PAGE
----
Ritchie has worked on several other races in the 6th District on behalf of Democrats.

“It’s not the same dynamic,” she said of this election cycle.

But Coffman, while recognizing the challenges he faces, says the 6th District can’t be painted into those broader national lines.

“I have been the top target for a fourth cycle in a row, so I’m well defined in this district. Battle tested, “ Coffman said.

Coffman said other incumbent Republicans will have a tougher time because they haven’t faced serious challenges in the past. And he says it’s nothing new for the party in power to face a backlash.

“That’s normal,” he said. “That’s a normal historical trend. Whenever there’s a new president, that first election is tough on the party that holds the White House. But I strongly feel I’m going to weather that storm.”

Coffman vs. Trump

During his 2016 campaign, Coffman released an ad distancing himself from Trump that drew national attention.

“People ask me: What do you think about Trump?” Coffman said in the spot. “Honestly, I don’t care for him much. And I certainly don’t trust Hillary. … If Donald Trump is president, I’ll stand up to him. Plain and simple.”

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One of the biggest attack lines for Crow and his campaign is that Coffman didn’t keep that promise and that he and the president are similar.  

Again and again they have accused Coffman of voting with Trump — 95.6 percent of the time, according to FiveThirtyEight — more than any other member of Congress from Colorado. Coffman and his campaign say that number is misleading in tying the two together and say those bills encompass things like veterans care and fighting the opioid epidemic.

“We don’t have to tie Mike Coffman to Donald Trump,” Crow told The Sun. “Mike Coffman is tying himself to Donald Trump. He’s the one taking the votes. He’s the one sponsoring his agenda.”

The New York Times poll of the 6th District showed nearly 60 percent of respondents disapproved of Trump and about 55 percent want Democrats to retake the U.S. House.

But there are still historical signs the Trump-Coffman tactic could be difficult for Crow.

“I think the challenge for Crow is overcoming Coffman’s historical ability to win crossover votes in the district and tough campaigns that he has won, including significant independent expenditure resources,” said Democratic strategist Craig Hughes.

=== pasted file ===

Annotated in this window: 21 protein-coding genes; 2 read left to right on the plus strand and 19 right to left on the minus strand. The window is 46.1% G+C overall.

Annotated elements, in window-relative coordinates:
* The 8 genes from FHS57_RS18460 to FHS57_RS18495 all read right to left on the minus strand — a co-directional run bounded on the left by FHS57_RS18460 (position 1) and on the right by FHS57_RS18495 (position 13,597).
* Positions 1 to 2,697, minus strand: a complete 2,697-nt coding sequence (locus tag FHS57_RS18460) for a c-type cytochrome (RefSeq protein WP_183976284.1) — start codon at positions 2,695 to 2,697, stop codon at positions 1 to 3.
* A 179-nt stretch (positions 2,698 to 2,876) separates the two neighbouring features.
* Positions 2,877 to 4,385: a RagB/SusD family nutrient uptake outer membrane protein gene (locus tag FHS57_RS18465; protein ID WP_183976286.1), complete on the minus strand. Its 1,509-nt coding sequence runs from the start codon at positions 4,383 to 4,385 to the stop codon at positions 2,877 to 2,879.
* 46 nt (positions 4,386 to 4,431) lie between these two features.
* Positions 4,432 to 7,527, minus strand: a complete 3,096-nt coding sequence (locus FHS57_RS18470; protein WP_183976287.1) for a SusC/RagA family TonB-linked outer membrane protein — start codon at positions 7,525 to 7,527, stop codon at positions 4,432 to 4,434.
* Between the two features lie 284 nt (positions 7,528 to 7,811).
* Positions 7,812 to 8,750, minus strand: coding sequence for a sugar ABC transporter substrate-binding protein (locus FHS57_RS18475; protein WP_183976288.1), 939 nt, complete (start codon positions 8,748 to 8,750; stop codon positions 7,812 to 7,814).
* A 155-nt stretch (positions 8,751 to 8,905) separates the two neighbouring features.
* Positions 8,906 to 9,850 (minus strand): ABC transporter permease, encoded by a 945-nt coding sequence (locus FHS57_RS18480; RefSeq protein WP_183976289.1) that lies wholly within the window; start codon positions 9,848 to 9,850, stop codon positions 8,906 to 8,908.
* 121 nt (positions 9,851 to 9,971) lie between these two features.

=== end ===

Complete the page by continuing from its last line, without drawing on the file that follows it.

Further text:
Jason Crow, on the left, speaks at a campaign event in Aurora this summer centering around tightening gun regulations. Crow has made gun violence a key talking point as he runs to unseat five-time U.S. Rep. Mike Coffman. “This is one of those issues that my wife and I just said we are going to lead on really early because it’s the right thing to do,” Crow said. “That’s not to say that we weren’t going to encounter some resistance. I wanted people very early to know where I stood on this issue and be very candid about it.” (Jesse Paul, The Colorado Sun)

Coffman has done his best to keep the president at a distance, praising him little and seizing on opportunities to show his differences from the White House. (Don’t expect to see any Coffman ads disassociating himself from Trump this election cycle, though. His campaign is trying to focus on bipartisanship and Washington dysfunction.)

Take a recent tweet from Coffman blasting Trump — though not using the president’s name — over a statement questioning U.S. Attorney General Jeff Sessions’ decision to prosecute two sitting Republican congressmen.

“No one is above the law in this country — no one,” Coffman tweeted. “Too many people in D.C. think the rules don’t apply to them. Jeff Sessions did the right thing.”

The post was emblematic of Coffman’s careful approach to Trump and his administration’s controversies.

“My narrative is my own,” he said. “It’s so very different from that of the president. I have one of the most bipartisan reputations in the Congress. I reach out to the immigrant communities.”

As for the voting record? Coffman says Crow’s claims are misleading.